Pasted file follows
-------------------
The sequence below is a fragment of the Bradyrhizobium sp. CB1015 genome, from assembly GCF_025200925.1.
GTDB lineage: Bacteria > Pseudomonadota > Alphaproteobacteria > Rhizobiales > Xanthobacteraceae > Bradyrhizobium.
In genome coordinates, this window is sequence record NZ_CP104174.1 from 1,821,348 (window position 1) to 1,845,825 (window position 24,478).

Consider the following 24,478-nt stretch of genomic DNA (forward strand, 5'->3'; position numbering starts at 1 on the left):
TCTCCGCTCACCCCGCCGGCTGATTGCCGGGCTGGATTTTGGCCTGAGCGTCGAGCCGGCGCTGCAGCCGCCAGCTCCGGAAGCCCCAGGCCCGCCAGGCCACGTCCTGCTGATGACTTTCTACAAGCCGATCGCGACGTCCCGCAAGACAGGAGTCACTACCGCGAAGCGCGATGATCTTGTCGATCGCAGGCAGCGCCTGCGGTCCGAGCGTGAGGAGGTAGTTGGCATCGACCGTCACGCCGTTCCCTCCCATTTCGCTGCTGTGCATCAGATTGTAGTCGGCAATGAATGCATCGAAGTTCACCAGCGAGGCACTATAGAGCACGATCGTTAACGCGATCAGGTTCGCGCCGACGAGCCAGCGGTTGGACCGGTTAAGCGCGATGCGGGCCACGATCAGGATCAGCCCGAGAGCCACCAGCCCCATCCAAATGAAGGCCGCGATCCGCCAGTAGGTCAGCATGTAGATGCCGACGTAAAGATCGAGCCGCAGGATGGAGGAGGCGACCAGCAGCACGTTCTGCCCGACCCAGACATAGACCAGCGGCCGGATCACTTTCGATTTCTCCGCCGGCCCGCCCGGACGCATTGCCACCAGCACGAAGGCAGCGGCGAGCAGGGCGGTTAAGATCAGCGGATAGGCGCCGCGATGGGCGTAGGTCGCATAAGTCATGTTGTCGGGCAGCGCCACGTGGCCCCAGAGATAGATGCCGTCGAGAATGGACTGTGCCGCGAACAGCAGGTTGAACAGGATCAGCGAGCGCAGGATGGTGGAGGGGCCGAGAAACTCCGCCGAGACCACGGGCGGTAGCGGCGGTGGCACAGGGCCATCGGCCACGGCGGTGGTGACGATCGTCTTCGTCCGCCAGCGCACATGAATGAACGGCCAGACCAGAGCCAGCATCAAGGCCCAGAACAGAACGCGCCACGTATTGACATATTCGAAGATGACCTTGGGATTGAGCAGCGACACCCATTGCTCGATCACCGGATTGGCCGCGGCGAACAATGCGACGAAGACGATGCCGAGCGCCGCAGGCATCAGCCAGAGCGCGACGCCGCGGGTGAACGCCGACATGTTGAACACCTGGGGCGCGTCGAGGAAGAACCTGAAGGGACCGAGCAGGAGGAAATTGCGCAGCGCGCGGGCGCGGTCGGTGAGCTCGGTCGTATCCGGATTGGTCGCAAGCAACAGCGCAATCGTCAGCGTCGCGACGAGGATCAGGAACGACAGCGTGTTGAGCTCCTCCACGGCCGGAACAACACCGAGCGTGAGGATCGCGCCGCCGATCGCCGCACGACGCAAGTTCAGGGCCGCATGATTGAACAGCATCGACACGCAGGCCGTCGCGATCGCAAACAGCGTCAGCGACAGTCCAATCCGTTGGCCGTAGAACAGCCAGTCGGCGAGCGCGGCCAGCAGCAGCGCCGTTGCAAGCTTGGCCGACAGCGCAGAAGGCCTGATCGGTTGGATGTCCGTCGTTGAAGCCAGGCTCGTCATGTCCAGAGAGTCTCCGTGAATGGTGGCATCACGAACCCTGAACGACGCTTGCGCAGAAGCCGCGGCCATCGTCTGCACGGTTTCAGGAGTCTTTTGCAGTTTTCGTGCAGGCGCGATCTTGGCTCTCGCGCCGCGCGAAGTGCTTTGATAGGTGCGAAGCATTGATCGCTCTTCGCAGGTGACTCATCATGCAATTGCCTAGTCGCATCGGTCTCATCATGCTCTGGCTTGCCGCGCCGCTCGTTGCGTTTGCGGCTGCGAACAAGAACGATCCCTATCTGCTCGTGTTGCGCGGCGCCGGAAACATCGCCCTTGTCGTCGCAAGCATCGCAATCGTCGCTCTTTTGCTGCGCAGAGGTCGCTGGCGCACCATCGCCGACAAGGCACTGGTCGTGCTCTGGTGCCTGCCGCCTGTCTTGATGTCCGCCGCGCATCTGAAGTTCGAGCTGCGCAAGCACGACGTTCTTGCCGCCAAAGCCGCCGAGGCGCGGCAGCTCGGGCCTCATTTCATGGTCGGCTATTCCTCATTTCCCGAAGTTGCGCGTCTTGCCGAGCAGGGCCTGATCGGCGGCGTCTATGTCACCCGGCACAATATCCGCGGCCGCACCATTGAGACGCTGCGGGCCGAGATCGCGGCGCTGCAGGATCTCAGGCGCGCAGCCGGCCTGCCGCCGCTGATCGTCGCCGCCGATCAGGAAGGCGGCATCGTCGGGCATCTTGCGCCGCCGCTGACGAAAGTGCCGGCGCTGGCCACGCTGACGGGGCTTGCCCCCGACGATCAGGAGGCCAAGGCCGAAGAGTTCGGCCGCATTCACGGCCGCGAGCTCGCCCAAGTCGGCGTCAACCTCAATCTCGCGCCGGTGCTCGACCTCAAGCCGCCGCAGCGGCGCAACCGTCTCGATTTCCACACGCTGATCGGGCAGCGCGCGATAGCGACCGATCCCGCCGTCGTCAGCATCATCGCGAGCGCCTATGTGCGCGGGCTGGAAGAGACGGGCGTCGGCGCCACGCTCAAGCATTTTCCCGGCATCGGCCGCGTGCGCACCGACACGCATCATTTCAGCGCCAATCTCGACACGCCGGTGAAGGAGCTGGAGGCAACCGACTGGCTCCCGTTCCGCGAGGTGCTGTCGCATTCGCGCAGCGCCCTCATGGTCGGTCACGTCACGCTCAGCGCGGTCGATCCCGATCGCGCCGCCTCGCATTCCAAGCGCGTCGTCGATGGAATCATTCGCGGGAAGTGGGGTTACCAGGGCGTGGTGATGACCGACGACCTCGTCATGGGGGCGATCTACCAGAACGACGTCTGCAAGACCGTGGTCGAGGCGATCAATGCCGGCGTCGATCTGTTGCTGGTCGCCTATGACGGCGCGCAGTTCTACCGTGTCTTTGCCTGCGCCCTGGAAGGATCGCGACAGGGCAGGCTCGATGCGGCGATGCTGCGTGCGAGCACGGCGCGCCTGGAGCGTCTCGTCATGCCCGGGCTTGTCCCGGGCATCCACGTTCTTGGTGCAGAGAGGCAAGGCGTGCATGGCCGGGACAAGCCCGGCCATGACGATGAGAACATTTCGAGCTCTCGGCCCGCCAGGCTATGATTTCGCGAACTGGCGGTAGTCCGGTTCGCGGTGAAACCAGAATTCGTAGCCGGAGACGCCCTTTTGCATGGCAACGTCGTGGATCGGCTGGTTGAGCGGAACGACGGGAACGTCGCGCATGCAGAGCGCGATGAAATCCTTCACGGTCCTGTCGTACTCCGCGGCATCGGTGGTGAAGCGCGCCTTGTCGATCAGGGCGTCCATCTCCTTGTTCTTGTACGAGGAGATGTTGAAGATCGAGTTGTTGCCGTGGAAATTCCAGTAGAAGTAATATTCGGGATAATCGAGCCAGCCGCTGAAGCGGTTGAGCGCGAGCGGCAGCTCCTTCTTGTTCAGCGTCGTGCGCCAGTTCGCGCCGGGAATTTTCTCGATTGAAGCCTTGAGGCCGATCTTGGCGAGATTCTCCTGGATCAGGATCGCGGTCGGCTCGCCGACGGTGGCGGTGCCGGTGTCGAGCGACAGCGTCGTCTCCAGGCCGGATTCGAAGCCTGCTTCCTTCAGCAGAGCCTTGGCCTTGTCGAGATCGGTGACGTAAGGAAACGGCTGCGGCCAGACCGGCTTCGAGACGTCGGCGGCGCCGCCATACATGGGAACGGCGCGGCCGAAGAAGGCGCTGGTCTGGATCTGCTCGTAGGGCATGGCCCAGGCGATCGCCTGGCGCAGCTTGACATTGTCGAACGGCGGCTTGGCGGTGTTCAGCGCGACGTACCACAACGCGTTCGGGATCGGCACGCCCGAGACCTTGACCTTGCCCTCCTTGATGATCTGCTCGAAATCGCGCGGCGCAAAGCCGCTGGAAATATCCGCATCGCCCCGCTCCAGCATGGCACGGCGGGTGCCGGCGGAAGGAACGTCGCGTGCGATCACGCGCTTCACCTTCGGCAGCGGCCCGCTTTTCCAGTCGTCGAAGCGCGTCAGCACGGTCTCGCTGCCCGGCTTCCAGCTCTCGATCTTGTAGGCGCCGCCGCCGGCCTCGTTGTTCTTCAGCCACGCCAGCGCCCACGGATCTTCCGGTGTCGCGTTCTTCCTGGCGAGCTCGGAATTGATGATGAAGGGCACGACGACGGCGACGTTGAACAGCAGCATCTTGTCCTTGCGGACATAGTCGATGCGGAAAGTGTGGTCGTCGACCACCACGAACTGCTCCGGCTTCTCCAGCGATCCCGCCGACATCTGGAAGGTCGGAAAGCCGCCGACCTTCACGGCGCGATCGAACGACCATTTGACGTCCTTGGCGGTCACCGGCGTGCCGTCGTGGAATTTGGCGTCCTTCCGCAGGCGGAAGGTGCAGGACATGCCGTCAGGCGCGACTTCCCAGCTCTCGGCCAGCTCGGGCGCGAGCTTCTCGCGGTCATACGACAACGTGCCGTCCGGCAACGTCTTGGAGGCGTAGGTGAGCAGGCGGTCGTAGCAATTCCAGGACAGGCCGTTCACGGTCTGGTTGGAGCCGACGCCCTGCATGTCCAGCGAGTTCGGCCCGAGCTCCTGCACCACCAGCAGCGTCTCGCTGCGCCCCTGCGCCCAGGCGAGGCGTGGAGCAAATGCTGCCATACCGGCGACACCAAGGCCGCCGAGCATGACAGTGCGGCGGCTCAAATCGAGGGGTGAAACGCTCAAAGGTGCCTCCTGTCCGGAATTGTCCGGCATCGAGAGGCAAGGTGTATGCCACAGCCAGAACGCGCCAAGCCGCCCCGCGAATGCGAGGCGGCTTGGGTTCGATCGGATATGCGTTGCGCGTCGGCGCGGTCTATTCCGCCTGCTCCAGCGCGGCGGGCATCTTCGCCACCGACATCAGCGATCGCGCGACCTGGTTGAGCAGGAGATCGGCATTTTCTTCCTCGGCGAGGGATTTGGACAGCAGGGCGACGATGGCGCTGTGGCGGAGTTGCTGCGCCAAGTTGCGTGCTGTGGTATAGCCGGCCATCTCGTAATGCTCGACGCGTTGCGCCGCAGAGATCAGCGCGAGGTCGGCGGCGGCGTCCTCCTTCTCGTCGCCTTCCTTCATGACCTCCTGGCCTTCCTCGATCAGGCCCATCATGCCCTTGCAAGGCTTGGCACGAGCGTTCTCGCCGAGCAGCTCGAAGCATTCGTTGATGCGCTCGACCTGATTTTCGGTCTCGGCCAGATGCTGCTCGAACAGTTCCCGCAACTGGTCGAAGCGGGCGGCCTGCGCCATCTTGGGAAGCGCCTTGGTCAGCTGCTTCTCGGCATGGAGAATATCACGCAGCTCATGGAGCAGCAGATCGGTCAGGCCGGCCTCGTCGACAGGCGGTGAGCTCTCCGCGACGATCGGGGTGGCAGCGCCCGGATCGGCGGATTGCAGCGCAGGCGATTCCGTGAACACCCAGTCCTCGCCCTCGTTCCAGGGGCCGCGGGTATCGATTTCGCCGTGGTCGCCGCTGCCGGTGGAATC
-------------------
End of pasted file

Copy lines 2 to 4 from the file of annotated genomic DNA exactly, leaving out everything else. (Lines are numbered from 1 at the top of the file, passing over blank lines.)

GTDB lineage: Bacteria > Pseudomonadota > Alphaproteobacteria > Rhizobiales > Xanthobacteraceae > Bradyrhizobium.
In genome coordinates, this window is sequence record NZ_CP104174.1 from 1,821,348 (window position 1) to 1,845,825 (window position 24,478).

Consider the following 24,478-nt stretch of genomic DNA (forward strand, 5'->3'; position numbering starts at 1 on the left):